If there is a single author who should be associated with contemplation of the relationship between humanity and the desert, and the desert and creative writing — post-Ibn Khaldun — it is Libyan novelist Ibrahim al-Koni. He recently spoke with the Louisiana Channel in an interview titled “In the desert we visit death”:
The interview is a fascinating twenty minutes for anyone interested in exploring the desert landscape critically or creatively.
The acclaimed author, whose name has been put forward for the Nobel Prize for Literature, was born in 1948 and raised in Libya’s Fezzan region among nomadic, Tamasheq-speaking Tuareg. It wasn’t until he was twelve that he began to formally study Arabic. He went on to study literature in Russia, after which he moved to Poland, and then finally to Switzerland in 1994.
Although he seems to be settled now, his work remains obsessed with nomadism and the desert landscape, and the relationship between settled and nomadic peoples. From Bleeding of the Stone to Gold Dust to Animists to many of his short stories, his works also explore the human-animal relationship in a fresh, unique way.
Although it’s been many decades since al-Koni has lived in the desert, he continues to make it his narrative home.
“Actually,” al-Koni says in the Louisiana Channel interview, “the desert is not just a desert. It is a symbol of human existence.”
In the interview, Al-Koni returns to his time at the Gorki Institute in Moscow in the early seventies, where he says the prevailing view — courtesy of Georg Lukács — was that the novel was an urban phenomenon.
“He [Lukács] does have a point,” al-Koni says, “because a novel is about relationships. So how can a writer create a novel or an epic in a world outside relationships? This was a great challenge for me.”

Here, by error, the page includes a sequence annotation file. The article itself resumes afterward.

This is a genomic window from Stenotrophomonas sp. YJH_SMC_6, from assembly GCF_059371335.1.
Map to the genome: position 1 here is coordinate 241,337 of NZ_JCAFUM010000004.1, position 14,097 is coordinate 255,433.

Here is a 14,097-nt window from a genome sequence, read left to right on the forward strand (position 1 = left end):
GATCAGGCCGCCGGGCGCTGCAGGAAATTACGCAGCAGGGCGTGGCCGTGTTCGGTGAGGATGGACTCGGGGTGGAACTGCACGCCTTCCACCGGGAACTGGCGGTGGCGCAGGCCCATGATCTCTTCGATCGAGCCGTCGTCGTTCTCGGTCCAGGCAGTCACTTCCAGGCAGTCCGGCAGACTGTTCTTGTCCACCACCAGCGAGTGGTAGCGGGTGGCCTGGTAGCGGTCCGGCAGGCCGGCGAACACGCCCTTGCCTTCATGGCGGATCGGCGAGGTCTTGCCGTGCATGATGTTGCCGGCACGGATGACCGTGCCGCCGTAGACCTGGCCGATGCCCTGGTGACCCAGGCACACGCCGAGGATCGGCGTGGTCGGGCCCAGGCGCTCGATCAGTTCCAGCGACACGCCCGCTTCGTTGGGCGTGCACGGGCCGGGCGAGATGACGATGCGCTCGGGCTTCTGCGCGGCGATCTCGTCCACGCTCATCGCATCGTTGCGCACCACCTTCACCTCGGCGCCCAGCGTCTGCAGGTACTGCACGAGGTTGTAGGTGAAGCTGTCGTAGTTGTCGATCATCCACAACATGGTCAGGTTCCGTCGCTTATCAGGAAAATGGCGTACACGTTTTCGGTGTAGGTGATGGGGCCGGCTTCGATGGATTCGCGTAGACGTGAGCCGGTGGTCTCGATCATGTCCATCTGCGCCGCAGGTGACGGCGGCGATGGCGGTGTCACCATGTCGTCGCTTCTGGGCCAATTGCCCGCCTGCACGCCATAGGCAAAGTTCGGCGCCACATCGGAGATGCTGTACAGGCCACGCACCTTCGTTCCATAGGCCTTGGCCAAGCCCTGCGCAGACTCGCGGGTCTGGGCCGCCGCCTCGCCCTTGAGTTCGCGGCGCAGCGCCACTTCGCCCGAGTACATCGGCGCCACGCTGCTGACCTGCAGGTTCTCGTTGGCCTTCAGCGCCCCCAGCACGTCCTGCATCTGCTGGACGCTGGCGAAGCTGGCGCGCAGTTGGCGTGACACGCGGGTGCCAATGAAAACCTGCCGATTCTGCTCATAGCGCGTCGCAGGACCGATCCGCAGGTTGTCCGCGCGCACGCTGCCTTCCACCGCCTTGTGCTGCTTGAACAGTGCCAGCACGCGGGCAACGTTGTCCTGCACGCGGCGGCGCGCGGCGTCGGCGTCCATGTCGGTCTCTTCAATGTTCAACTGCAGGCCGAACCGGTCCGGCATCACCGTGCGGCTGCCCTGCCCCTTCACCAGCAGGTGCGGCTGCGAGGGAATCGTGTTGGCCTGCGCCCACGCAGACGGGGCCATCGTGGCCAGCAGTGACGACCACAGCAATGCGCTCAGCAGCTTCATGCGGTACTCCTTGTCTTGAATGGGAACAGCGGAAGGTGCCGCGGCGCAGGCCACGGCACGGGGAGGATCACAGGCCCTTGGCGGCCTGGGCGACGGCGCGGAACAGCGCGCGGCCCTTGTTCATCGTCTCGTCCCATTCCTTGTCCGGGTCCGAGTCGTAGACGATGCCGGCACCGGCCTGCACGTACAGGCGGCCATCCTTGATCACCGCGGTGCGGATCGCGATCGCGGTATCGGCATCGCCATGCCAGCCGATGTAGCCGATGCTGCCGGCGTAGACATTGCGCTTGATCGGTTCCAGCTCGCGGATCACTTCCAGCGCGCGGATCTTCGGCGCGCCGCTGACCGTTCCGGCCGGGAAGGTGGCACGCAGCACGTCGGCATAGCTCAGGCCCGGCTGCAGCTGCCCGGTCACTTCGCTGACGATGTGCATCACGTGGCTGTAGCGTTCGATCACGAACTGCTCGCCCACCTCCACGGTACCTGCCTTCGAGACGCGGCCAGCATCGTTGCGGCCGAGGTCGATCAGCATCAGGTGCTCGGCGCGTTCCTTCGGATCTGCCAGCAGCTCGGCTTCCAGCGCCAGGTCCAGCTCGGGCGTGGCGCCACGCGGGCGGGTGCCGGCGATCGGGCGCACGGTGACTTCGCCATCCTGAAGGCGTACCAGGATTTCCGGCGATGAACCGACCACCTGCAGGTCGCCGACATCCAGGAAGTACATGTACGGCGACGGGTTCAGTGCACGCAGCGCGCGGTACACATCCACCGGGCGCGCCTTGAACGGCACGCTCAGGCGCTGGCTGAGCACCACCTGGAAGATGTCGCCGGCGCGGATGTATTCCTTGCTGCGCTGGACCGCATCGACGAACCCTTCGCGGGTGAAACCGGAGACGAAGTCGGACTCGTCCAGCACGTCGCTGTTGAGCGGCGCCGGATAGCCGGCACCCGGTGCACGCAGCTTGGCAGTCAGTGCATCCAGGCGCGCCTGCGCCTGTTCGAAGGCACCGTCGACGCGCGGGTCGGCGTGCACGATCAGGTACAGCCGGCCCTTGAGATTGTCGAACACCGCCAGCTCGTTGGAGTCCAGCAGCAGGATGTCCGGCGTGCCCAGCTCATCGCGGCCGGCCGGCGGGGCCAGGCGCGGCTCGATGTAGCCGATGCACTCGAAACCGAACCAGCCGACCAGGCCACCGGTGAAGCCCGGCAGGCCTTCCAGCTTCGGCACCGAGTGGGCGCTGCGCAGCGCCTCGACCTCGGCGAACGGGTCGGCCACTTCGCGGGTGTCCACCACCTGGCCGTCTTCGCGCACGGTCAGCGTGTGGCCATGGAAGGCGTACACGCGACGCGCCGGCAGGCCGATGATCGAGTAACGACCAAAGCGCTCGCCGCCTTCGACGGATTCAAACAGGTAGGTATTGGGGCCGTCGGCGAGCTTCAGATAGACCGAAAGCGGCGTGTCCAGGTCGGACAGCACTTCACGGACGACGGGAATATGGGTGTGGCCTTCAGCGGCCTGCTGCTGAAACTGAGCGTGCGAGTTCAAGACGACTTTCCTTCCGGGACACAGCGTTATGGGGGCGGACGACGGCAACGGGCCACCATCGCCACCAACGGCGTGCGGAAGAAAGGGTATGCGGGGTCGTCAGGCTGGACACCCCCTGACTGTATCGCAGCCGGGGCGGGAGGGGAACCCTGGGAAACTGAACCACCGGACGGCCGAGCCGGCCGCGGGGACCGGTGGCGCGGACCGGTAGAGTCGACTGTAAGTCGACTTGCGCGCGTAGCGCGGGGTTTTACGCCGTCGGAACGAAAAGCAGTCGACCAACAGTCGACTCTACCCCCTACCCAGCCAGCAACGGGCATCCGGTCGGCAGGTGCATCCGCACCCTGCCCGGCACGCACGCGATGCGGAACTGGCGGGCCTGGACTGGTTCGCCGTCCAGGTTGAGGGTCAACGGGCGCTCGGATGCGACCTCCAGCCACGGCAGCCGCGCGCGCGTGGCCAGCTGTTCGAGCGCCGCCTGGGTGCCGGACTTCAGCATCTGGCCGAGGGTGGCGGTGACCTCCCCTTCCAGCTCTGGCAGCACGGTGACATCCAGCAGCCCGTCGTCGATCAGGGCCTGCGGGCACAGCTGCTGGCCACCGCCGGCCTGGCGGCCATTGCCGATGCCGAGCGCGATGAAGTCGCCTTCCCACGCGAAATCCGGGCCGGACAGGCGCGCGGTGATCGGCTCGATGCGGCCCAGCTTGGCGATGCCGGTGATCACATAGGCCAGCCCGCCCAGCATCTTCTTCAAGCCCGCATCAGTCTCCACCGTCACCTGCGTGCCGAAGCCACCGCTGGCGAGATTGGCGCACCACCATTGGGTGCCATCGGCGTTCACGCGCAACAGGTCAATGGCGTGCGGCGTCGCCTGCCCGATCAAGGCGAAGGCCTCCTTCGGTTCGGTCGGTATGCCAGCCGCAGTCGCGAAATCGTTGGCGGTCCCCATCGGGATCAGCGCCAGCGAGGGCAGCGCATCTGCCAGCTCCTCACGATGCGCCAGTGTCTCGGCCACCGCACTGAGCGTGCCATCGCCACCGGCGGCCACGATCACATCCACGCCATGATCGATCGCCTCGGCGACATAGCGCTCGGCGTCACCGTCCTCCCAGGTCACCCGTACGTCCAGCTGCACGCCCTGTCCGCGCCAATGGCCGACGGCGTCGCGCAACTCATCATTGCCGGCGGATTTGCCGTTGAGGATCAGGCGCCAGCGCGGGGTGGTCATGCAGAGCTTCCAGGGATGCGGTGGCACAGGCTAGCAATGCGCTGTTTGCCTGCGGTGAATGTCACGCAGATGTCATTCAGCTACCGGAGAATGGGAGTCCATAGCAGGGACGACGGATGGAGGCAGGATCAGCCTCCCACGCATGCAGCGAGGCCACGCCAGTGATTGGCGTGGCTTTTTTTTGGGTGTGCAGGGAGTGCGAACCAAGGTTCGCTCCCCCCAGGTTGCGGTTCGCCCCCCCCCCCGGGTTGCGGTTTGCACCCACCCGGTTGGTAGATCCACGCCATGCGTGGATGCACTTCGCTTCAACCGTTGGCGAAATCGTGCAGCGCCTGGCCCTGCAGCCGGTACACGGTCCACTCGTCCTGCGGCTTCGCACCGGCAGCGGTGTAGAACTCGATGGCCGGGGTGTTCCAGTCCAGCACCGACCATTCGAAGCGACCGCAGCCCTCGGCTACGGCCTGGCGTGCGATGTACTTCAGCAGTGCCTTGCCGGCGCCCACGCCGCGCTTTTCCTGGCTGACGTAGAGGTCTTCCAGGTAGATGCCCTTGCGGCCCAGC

I asked myself: Is it true that the novel is an urban art form? I reached a conclusion which completely contracts that theory. The home of the novel is the human being, and not the city. The homeland of the novel is the enigma called ‘humans.’ Wherever there are human beings, there is a novel or even an epic.
Indeed, as al-Koni says, he went on to turn the theory “completely upside-down and write a series of novels about the abstract phenomenon called the desert.”
Another key marker of the desert novel, al-Koni says, is time. Time out in the desert is a mythical, metaphysical time. “Because in a place where there are no relationships — of the kind of conflict that takes place in a town — and where the preconditions of place do not occur, it is natural that time would also disappear.”
So time in the desert is not time in the traditional sense. In the desert, time stands still — it’s eternal. It has no features, no promise. The past, present, and future all take place at the same moment.
Al-Koni calls the desert an untouched treasure, saying that although the prevailing worldview holds that the desert is a void, this is not true. “In reality, the desert has everything.”
Indeed, it remains relatively little-explored by novelists.
To face it, to discover it, constitutes a harsh challenge for those who aspire to penetrate that world. Why? Because it means freedom. Freedom in the sense that Kant talked about. Freedom contradicting nature. We are used to thinking that we humans have a strong presence in nature. But in the desert — no. In the desert, you are excluded from nature. You are in the presence of freedom. What is freedom? It’s death. In the desert, we are close to death. In the desert, we stare death in the eye, and this is a miracle. The desert is the only place where we can visit death and return home safely.
The desert is a whole knowledge that hasn’t yet been discovered, and what I’ve been trying to do is to examine this lost dimension. I always say that the desert is a lost dimension. A lost paradise.
Watch the full interview:
“The Teacher,” trans. Elliott Colla
From The Puppet, trans. William Hutchins
From Gold Dust, trans. Elliott Colla
From The Scarecrow, trans. William Hutchins
On translating Ibrahim al-Koni:
“Al-Koni’s Homes,” by Elliott Colla